Blood Pressure Diet

A blood pressure diet is highly desirable if you have high blood pressure. Many people have high blood pressure without knowing it so it is a good idea to get this checked. Your doctor will do this for you on request or you can buy a blood pressure monitor from a pharmacy or online and do the test at home.

Blood pressure monitor
Omron M2 Basic Blood Pressure Monitor

Everyone has a different blood pressure and your own can vary at different times of the day. However if it is consistently higher than a norm of 140/70 then it would be wise to consider a blood pressure diet.


There are 4 main areas of your diet which affect blood pressure:


  1. Salt
  2. Fruit And Vegetables
  3. Fats
  4. Alcohol

Eat Less Salt

Eating more salt than your body needs will raise your blood pressure because salt retains water in the body. The heart needs to work harder to push the greater volume of blood through your arteries.

An adult requires about 6g of salt a day but it is easy to regularly exceed this due to the salt content of processed foods. Typical foods that contain too much salt include bread, breakfast cereals, ready meals and sauces. Even the meals prepared at your favourite restaurant will contain too much salt because people are conditioned to these high levels.

I remember watching with alarm a restaurant chef preparing a steak by sprinkling a large pinch of salt on both sides of the meat before cooking. The unwary diner then might add to that at the table.

We can cut down on salt in various ways:

Don’t add it to food when you prepare meals at home. You will miss it to start with but gradually your taste buds get used to it. Tip: use other spices and herbs in place of salt. Other foods high in salt are ketchups, stock cubes, gravy granules, soy sauce. NB Many smoked meats such as ham, fish such as anchovies and dairy products such as butter, use salt as a preservative.

Read the ingredients labels before you buy foodstuffs.

•           0.3g salt or less per 100g is ideal

•           0.3-1.5g salt per 100g can be eaten once in a while

•           1.5g salt or more per 100g is way too high and should be avoided

 The ingredients may show sodium which is a component of salt and 1g of sodium is the equivalent of 2.5g salt.

Eat more fruit and vegetables

Healthy fruits

Your body is kept healthy by the vitamins, minerals and fibre contained in fruit and vegetables and also by potassium balancing out the negative effects of salt. These factors are an essential consideration for any blood pressure diet.

Eat at least 5 portions a day of fruits and vegetables (recent research suggests that 7 portions is the optimum) – a portion is 80 grams.

Examples of portions might include:

    A small bowl of salad

    A small bowl of vegetables

    A small bowl of pulses (kidney beans, lentils, chickpeas)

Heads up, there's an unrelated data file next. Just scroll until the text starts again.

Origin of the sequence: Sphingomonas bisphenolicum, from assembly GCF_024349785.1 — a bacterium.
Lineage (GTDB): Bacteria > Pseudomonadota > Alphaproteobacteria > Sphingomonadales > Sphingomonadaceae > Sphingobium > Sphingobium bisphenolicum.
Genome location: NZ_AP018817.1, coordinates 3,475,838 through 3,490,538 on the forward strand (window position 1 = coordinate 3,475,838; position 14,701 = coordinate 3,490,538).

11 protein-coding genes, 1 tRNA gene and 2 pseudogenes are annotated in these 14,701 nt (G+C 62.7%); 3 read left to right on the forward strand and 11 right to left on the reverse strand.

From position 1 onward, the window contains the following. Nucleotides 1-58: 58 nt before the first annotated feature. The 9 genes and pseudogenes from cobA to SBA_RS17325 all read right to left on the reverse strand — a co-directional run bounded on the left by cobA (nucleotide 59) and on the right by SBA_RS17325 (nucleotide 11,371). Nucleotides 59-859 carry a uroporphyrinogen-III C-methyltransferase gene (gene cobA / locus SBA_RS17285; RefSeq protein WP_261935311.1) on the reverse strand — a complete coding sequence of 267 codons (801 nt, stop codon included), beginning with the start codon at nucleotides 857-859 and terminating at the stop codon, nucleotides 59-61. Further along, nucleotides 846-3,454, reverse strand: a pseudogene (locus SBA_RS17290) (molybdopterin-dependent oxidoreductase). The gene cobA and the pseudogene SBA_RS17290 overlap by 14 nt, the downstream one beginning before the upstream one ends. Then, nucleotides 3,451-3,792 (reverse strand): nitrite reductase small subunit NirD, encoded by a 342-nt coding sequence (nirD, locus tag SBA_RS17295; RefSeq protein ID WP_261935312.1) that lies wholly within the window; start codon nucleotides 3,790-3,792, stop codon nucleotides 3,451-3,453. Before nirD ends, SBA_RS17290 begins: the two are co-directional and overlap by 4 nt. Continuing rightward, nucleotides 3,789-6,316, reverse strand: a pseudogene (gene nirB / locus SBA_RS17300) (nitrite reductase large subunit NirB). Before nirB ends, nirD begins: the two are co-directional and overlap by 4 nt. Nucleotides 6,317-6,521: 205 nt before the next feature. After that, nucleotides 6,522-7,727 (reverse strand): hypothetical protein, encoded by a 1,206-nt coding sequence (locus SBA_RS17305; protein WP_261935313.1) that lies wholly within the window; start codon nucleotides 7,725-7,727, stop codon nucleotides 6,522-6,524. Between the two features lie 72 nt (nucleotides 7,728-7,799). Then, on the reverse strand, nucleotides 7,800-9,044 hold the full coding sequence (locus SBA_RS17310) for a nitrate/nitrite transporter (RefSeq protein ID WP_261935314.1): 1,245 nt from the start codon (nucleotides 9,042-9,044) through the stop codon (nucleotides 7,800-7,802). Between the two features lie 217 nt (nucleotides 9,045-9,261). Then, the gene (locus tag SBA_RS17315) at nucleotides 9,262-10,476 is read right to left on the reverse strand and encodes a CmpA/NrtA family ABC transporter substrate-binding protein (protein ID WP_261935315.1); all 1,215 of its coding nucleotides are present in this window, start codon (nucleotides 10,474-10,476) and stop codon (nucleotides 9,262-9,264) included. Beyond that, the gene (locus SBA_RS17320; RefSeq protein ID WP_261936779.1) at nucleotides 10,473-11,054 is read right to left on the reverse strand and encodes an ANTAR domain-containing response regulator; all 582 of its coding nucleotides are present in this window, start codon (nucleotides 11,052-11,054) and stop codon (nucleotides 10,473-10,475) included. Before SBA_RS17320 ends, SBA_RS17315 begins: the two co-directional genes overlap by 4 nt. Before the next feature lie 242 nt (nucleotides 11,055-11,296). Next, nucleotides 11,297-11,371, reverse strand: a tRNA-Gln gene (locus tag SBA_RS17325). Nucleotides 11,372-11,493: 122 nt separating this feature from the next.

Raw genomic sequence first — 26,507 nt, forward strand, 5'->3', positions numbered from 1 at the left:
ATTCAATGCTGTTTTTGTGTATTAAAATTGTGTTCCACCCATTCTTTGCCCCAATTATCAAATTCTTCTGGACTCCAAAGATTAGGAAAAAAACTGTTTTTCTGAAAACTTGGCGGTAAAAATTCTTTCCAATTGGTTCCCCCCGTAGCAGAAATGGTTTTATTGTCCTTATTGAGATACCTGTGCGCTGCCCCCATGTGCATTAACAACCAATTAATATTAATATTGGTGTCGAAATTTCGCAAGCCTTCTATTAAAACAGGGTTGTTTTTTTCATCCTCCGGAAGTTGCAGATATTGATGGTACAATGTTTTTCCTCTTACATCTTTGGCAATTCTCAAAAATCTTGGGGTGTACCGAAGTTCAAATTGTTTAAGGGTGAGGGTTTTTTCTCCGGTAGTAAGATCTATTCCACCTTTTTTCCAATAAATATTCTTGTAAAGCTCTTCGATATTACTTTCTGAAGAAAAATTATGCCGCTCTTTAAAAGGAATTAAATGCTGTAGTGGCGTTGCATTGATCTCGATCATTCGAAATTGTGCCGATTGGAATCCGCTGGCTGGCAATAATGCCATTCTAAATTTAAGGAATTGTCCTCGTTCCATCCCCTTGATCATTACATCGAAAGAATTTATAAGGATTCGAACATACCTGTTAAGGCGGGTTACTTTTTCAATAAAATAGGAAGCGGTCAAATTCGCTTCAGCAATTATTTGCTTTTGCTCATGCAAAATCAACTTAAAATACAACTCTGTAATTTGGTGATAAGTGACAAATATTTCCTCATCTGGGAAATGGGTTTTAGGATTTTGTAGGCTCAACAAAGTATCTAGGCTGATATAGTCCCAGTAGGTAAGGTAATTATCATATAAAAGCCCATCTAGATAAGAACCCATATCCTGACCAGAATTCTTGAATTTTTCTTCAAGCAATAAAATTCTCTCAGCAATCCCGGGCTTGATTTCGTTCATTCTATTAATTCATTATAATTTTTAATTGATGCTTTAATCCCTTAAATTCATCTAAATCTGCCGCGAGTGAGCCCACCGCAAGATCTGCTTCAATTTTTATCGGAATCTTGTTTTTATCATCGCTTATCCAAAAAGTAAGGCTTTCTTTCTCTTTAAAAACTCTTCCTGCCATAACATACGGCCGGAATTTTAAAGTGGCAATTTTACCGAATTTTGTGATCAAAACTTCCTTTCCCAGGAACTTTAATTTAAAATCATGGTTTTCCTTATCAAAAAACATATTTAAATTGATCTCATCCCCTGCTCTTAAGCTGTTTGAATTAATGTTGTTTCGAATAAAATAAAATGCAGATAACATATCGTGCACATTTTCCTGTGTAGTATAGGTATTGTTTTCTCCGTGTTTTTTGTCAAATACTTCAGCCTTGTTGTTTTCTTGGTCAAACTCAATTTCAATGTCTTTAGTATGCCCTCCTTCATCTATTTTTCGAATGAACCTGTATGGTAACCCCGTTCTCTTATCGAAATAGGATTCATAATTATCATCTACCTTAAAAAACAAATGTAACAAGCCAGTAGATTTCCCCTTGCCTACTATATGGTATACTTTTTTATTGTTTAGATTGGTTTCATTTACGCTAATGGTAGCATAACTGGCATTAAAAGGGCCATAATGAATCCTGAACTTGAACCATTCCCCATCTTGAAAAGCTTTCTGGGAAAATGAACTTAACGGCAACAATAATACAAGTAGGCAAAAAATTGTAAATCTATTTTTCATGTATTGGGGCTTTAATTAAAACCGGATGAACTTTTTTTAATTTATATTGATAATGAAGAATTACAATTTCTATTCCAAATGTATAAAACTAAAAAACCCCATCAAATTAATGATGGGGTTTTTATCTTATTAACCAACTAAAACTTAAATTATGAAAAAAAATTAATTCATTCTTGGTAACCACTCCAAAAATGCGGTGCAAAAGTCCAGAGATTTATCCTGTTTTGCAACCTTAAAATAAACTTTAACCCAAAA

A fruit such as an apple, orange, pear or banana or 2 smaller fruits   

    A small bowl of fresh berries – blueberries are especially good for you

    A glass of fruit or vegetable juice

Choose fresh vegetables where possible but frozen and tinned can be just as nutritious. However check the labels for undesirable additives. Fresh vegetables and fruit are best stored in the fridge and should be consumed as soon as possible as they become less nutritious with age. The same applies to nuts and seeds.

Try these healthy eating recipes or healthy cooking recipes

Fats and cholesterol

Restricting the amount of fats is a major part of any blood pressure diet and will help to prevent you becoming overweight. The heavier you are the harder the heart has to work which can in time lead to heart disease and strokes.

Eat foods that are low in fat to reduce your cholesterol levels which can build up in the arteries. This narrowing of the arteries is a major cause of raised blood levels and can result in heart attacks or strokes.

There are two types of fat, saturated (bad) and unsaturated (good)

Saturated fats are found in fatty meats such as lamb and dairy products such as butter (I know – all the nice foods we love to eat!) Although there is no need to give them up completely but just have them as an occasional treat.

Unsaturated fats which include polyunsaturated and monounsaturated fats will help to lower cholesterol in the blood. These can be found in oils such as rapeseed, olive and sunflower.


Read the ingredients labels to check the fat levels.

•           3g total fat or 1g saturated fat or less per 100g of food is ideal

•           3-20g total fat or 1-5g saturated fat per 100g of food can be eaten once in a while

•           20g + total fat or 5g + saturated fat per 100g of food should be avoided


Try to keep to the recommended levels for alcoholic drinks which are 3-4 units per day for men (approx 1.5 pints of average strength beer) and 2-3 units for women (approx a 175ml glass of average strength wine). This is equivalent to 21 units per week for men and 14 for women.

A ready guide to units of alcohol:

Single measure of spirits (25ml) 1 unit

Pint of normal-strength beer      2 units

Medium glass of wine (175ml) 2 units

Large glass of wine (250ml)      3 units

Pint of strong beer        4 units


Avoid drinking during the day

Steer clear of salty snacks which encourage you to drink more

Drink around meal times so that food absorbs the alcohol

Click here for more on dieting for high blood pressure

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